The metaphor of fatigue permeates the debate over the constitutional history of the New Deal. Prior to the publication of Bruce Ackerman's We the People: Transformations, the disagreement pitted "internalist" law professors, such as Barry Cushman and Richard Friedman,(1) against "externalist" historians, such as William E. Leuchtenburg and myself.(2) Now comes Ackerman, who, picking up on the metaphor of fatigue used by some of the participants,(3) urges us to drop "the old and tired debate."(4)
In Part II of this paper, I explore the dispute between internalists, who point to doctrinal, intellectual causes in explaining constitutional change during the New Deal, and externalists, who stress political reasons. I do so to locate Ackerman's place within the controversy. In stressing the controversy's unimportance, Ackerman scolds both internalists and externalists for assuming "that the conflict between the Old Court and the New Deal" in 1935 and 1936, which set the stage for Roosevelt's effort to pack the Court in 1937, was "a waste of time."(5) He claims that in resisting the "First New Deal," Roosevelt's legislative program of 1933, the Old Court was acting as it should: serving "as the conservative branch, leading a principled challenge to a rising movement of revolutionary reform."(6) Ackerman thus legitimates the Court's role in a representative democracy and safely distances law from politics. But I contend that he also participates in the debate in spite of himself. Ironically, given his celebration of the prudential value of the Old Court, Ackerman largely makes the case for the externalists.
In Part III, I query Ackerman's insistence that we should challenge the "basic premises" of the internalist/externalist controversy. Though old, the debate is neither tired nor unimportant. It yields important insights into political and intellectual history; Ackerman trivializes it when he says it focuses on the subjective motivations of Justices. In fact, the controversy between the externalists and internalists involves the legal academy's most enduring concern (and, as I suggest in Part V, one of the leitmotifs of the Ackerman corpus): the relationship between law and politics. Further, one strength of Ackerman's work is that it points the way towards a manner in which we may usefully draw on both internalist and externalist accounts.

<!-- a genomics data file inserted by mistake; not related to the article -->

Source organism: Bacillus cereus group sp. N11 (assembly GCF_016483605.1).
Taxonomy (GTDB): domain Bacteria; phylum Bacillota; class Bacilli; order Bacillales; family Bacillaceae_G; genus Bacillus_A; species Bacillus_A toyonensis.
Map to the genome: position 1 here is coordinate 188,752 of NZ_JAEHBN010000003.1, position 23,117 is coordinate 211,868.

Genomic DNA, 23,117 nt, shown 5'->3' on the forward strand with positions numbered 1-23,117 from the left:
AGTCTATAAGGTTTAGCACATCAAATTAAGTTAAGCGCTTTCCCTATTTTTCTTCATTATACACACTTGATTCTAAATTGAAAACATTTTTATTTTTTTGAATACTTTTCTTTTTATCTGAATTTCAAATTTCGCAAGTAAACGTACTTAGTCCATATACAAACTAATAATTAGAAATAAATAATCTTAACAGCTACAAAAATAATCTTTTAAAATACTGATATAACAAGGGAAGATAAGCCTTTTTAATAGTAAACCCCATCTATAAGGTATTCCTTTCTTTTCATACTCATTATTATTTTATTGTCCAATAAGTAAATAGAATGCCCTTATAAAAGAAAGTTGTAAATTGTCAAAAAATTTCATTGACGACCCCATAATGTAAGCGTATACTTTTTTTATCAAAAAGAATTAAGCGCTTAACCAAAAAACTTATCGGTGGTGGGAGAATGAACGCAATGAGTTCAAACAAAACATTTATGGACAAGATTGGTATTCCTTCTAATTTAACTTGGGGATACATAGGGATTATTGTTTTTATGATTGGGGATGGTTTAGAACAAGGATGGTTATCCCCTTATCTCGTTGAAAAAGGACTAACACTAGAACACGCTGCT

In Part IV, I focus more closely on the history Ackerman advances in support of his attempt to establish a "New Deal" for New Deal constitutional historiography. I argue that in celebrating the prudentialism of the Old Court, his account overemphasizes its role in bringing about social change of which Ackerman approves. Pace Ackerman, we can neither glorify Roosevelt's legislative program of 1935, the "Second New Deal," nor give all the credit for its passage to the Old Court. Nor does Ackerman consider the impact of the Court-packing episode on politics. Whatever its connection to the Court's "switch in time," the Court-packing plan helped close off Congress and the executive branch as routes for reform. Roosevelt's attempt to respond to the Old Court's resistance by packing it with additional Justices proved a political disaster, which helped end the push for social change in the executive and legislative branches for a quarter-century, beginning in 1938. Consequently, the reformist programs of the next era were carried out under the auspices of the judiciary, which created growing concern that American society was court-centered. That anxiety led to the resurrection of the "countermajoritarian dilemma," which has long consumed Ackerman and other constitutional theorists.
In Part V, I turn to the theoretical underpinnings of Ackerman's project. I maintain that Ackerman's externalist approach to Court-packing is in tension with his own jurisprudential internalism, which reflects his own roots in the legal process school. That is, despite his externalist approach to New Deal constitutional change, Ackerman is generally suspicious of court-centrism; wary of the idea that judging is a political act; and hostile to the claim that in an important sense, law is politics. I argue that his proposals for reclaiming the Constitution in the future reflect his attempt to separate law from politics and link him to both internalists and to the legal process school. Ultimately, his narrative and proposals are best understood as an outgrowth of his intellectual roots in the legal process tradition. In Part VI, I discuss my reaction to his proposals and speculate on some possible reasons for Ackerman's allegiances.
ACKERMAN AND THE REIGNING NARRATIVES